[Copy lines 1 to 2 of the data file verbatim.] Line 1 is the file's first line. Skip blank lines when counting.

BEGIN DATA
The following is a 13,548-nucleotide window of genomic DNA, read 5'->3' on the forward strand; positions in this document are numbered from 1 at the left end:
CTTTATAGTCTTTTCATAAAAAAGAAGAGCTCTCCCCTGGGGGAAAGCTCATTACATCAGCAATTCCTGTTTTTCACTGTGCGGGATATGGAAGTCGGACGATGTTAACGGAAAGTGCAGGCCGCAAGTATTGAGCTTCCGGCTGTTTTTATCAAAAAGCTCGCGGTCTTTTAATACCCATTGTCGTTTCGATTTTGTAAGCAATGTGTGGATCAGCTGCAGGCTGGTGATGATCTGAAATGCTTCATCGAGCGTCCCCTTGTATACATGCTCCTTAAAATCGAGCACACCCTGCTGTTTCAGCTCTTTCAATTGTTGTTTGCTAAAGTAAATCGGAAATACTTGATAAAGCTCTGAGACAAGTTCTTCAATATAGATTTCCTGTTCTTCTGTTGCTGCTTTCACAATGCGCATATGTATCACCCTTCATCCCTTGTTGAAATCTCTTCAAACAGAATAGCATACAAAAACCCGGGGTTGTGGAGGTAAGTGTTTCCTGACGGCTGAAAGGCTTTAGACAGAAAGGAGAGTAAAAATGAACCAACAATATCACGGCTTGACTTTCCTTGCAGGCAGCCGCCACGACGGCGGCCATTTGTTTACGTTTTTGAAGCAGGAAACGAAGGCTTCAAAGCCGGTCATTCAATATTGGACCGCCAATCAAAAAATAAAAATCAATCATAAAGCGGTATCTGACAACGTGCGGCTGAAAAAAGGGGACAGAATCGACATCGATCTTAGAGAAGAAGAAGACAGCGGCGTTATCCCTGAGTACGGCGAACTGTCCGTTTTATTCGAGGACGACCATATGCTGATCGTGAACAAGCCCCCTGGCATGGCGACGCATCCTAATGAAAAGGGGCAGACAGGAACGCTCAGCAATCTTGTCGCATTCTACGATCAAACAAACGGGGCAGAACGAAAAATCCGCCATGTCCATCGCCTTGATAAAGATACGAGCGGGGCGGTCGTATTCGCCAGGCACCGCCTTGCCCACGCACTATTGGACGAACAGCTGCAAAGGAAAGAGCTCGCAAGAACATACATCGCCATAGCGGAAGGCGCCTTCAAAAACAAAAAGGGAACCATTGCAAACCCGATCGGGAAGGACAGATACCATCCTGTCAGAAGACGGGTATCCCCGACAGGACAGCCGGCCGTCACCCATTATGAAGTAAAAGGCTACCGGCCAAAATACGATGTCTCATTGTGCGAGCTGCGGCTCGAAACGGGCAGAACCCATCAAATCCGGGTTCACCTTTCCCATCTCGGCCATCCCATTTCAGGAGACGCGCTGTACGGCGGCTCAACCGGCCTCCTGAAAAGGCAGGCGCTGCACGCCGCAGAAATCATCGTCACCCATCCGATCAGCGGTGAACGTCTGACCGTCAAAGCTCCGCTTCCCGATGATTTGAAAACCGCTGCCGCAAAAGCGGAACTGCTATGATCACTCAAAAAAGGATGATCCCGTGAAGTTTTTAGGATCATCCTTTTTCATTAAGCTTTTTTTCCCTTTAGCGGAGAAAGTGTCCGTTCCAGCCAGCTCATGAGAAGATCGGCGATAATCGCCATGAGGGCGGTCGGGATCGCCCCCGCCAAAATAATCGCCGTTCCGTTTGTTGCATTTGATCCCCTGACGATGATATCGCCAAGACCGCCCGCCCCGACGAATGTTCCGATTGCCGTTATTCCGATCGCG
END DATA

The following is a 13,548-nucleotide window of genomic DNA, read 5'->3' on the forward strand; positions in this document are numbered from 1 at the left end:
CTTTATAGTCTTTTCATAAAAAAGAAGAGCTCTCCCCTGGGGGAAAGCTCATTACATCAGCAATTCCTGTTTTTCACTGTGCGGGATATGGAAGTCGGACGATGTTAACGGAAAGTGCAGGCCGCAAGTATTGAGCTTCCGGCTGTTTTTATCAAAAAGCTCGCGGTCTTTTAATACCCATTGTCGTTTCGATTTTGTAAGCAATGTGTGGATCAGCTGCAGGCTGGTGATGATCTGAAATGCTTCATCGAGCGTCCCCTTGTATACATGCTCCTTAAAATCGAGCACACCCTGCTGTTTCAGCTCTTTCAATTGTTGTTTGCTAAAGTAAATCGGAAATACTTGATAAAGCTCTGAGACAAGTTCTTCAATATAGATTTCCTGTTCTTCTGTTGCTGCTTTCACAATGCGCATATGTATCACCCTTCATCCCTTGTTGAAATCTCTTCAAACAGAATAGCATACAAAAACCCGGGGTTGTGGAGGTAAGTGTTTCCTGACGGCTGAAAGGCTTTAGACAGAAAGGAGAGTAAAAATGAACCAACAATATCACGGCTTGACTTTCCTTGCAGGCAGCCGCCACGACGGCGGCCATTTGTTTACGTTTTTGAAGCAGGAAACGAAGGCTTCAAAGCCGGTCATTCAATATTGGACCGCCAATCAAAAAATAAAAATCAATCATAAAGCGGTATCTGACAACGTGCGGCTGAAAAAAGGGGACAGAATCGACATCGATCTTAGAGAAGAAGAAGACAGCGGCGTTATCCCTGAGTACGGCGAACTGTCCGTTTTATTCGAGGACGACCATATGCTGATCGTGAACAAGCCCCCTGGCATGGCGACGCATCCTAATGAAAAGGGGCAGACAGGAACGCTCAGCAATCTTGTCGCATTCTACGATCAAACAAACGGGGCAGAACGAAAAATCCGCCATGTCCATCGCCTTGATAAAGATACGAGCGGGGCGGTCGTATTCGCCAGGCACCGCCTTGCCCACGCACTATTGGACGAACAGCTGCAAAGGAAAGAGCTCGCAAGAACATACATCGCCATAGCGGAAGGCGCCTTCAAAAACAAAAAGGGAACCATTGCAAACCCGATCGGGAAGGACAGATACCATCCTGTCAGAAGACGGGTATCCCCGACAGGACAGCCGGCCGTCACCCATTATGAAGTAAAAGGCTACCGGCCAAAATACGATGTCTCATTGTGCGAGCTGCGGCTCGAAACGGGCAGAACCCATCAAATCCGGGTTCACCTTTCCCATCTCGGCCATCCCATTTCAGGAGACGCGCTGTACGGCGGCTCAACCGGCCTCCTGAAAAGGCAGGCGCTGCACGCCGCAGAAATCATCGTCACCCATCCGATCAGCGGTGAACGTCTGACCGTCAAAGCTCCGCTTCCCGATGATTTGAAAACCGCTGCCGCAAAAGCGGAACTGCTATGATCACTCAAAAAAGGATGATCCCGTGAAGTTTTTAGGATCATCCTTTTTCATTAAGCTTTTTTTCCCTTTAGCGGAGAAAGTGTCCGTTCCAGCCAGCTCATGAGAAGATCGGCGATAATCGCCATGAGGGCGGTCGGGATCGCCCCCGCCAAAATAATCGCCGTTCCGTTTGTTGCATTTGATCCCCTGACGATGATATCGCCAAGACCGCCCGCCCCGACGAATGTTCCGATTGCCGTTATTCCGATCGCG